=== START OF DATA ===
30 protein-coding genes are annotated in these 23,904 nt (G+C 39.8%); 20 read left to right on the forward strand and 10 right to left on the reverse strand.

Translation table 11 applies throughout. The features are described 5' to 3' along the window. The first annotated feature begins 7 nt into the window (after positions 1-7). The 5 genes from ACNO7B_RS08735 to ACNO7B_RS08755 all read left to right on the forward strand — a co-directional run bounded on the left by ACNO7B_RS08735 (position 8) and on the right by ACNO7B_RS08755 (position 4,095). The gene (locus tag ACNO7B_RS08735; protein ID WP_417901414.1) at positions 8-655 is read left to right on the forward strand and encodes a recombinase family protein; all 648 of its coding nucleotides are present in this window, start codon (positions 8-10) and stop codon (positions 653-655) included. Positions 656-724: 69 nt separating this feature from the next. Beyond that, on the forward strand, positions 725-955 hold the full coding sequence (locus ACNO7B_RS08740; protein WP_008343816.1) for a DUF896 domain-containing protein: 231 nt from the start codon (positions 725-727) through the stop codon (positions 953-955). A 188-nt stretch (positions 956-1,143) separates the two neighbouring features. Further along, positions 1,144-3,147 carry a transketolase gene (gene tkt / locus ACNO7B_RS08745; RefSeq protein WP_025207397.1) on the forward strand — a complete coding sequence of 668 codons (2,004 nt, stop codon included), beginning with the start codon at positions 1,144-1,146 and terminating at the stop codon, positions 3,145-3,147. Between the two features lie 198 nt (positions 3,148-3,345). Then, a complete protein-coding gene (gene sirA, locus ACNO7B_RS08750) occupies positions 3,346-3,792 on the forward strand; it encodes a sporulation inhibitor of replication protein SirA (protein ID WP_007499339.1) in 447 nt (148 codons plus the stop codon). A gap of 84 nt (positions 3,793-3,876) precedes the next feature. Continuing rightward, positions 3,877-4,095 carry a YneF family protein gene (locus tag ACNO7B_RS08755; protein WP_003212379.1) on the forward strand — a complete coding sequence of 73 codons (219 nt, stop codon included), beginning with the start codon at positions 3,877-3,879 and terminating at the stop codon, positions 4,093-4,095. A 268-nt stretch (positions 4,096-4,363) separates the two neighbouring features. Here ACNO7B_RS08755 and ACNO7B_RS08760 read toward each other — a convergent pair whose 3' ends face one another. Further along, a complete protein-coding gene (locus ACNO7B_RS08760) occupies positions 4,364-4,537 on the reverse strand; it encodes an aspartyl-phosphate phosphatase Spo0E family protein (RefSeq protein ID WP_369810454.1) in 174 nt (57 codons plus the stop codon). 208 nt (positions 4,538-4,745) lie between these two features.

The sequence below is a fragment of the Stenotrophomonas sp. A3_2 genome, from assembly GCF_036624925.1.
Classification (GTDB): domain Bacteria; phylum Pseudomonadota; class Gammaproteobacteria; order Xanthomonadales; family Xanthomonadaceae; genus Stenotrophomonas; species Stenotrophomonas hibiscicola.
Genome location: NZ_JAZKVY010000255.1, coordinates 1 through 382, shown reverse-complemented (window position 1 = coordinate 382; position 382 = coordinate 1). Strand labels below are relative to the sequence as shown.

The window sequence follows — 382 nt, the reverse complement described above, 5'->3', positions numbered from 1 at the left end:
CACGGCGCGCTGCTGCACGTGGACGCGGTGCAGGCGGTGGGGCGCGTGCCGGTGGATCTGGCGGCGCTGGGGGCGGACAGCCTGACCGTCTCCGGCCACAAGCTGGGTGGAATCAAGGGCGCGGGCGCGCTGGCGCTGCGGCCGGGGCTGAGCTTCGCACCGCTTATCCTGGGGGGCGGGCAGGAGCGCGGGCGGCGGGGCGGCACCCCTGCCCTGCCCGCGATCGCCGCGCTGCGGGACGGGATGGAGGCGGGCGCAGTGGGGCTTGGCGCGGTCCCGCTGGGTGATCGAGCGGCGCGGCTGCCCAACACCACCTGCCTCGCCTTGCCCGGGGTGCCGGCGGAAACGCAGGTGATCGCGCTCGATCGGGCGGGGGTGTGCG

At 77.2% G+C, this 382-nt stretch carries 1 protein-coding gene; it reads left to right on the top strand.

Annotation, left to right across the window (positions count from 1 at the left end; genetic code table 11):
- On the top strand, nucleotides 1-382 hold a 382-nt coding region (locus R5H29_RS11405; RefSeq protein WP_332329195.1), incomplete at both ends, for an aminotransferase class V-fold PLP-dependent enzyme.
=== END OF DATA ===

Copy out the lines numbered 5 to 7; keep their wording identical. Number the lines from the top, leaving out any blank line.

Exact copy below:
Genome location: NZ_JAZKVY010000255.1, coordinates 1 through 382, shown reverse-complemented (window position 1 = coordinate 382; position 382 = coordinate 1). Strand labels below are relative to the sequence as shown.

The window sequence follows — 382 nt, the reverse complement described above, 5'->3', positions numbered from 1 at the left end:
CACGGCGCGCTGCTGCACGTGGACGCGGTGCAGGCGGTGGGGCGCGTGCCGGTGGATCTGGCGGCGCTGGGGGCGGACAGCCTGACCGTCTCCGGCCACAAGCTGGGTGGAATCAAGGGCGCGGGCGCGCTGGCGCTGCGGCCGGGGCTGAGCTTCGCACCGCTTATCCTGGGGGGCGGGCAGGAGCGCGGGCGGCGGGGCGGCACCCCTGCCCTGCCCGCGATCGCCGCGCTGCGGGACGGGATGGAGGCGGGCGCAGTGGGGCTTGGCGCGGTCCCGCTGGGTGATCGAGCGGCGCGGCTGCCCAACACCACCTGCCTCGCCTTGCCCGGGGTGCCGGCGGAAACGCAGGTGATCGCGCTCGATCGGGCGGGGGTGTGCG